Tips to stay warm this winter without going broke

  • Posted: Monday, December 30, 2013 12:01 a.m.
    UPDATED: Monday, December 30, 2013 5:34 p.m.

As the temperatures dip into the 40s or lower at night in the CSRA, the heat is probably kicking on a lot more and the cost of residents' electricity bills could be on the rise.

According to the U.S. Department of Energy, heating and cooling a home averages about 54 percent of utility bills. Both SCE&G and Aiken Electric Cooperative have energy saving tips that could help lessen the blow to their customers' wallets this winter. From ensuring one's home is well insulated to simply turning the heat down a few degrees, residents can make a big difference in electricity or gas usage.

Both companies suggest setting thermostats at 68 or lower in the winter. According to SCE&G website, each degree higher could increase heating costs “significantly.” They also suggest making sure all air filters are checked monthly and changed when they're dirty to ensure adequate air flow through a home. Check ducts for leaks or tears, as well.

The U.S. Department of Energy also suggests making sure vents are not covered by furniture.

Running ceiling fans on low during the winter can also be beneficial, according to Aiken Electric's website. Reversing the rotation of a ceiling fan during the winter will create an updraft, which will force warm air down into the room, according to the Department of Energy.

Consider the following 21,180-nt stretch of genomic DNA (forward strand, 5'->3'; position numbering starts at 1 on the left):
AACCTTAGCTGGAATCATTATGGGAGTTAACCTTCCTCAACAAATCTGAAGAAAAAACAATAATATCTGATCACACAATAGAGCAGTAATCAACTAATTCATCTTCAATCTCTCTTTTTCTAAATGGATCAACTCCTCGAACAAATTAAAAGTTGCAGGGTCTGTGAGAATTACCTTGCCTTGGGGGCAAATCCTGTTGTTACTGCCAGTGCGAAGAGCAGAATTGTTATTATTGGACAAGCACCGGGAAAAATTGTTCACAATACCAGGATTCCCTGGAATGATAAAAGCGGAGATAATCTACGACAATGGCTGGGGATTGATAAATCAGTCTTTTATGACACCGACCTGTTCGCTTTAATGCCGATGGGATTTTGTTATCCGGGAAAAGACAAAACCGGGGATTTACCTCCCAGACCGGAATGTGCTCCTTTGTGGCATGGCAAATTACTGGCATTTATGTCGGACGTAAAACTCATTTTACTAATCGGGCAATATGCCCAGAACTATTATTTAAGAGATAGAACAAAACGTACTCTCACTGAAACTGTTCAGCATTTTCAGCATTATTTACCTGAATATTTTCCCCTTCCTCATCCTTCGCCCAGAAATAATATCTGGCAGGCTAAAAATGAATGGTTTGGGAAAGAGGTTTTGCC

SCE&G suggests caulking, sealing and weather-stripping any cracks or seams to prevent heat from seeping out.

Letting in the sunshine by opening shades and drapes during the day and closing them at night will also help keep a home a little warmer, according to Aiken Electric.

SCE&G reports having one's central heating and cooling system serviced as well as upgrading insulation in an attic to 12 to 14 inches will help trim electricity or gas costs.

Both companies also suggest setting water heaters to 120 degrees and visually inspecting the unit for leaks. Aiken Electric states that 115 degrees for a household of one or two people should suffice.

For more information, visit www.aikenco-op.org or www.sceg.com.

Amy Banton is the County reporter for the Aiken Standard and has been with the publication since May 2010.

She is a native of Rustburg, Va. and a graduate of Randolph Macon Woman's College.

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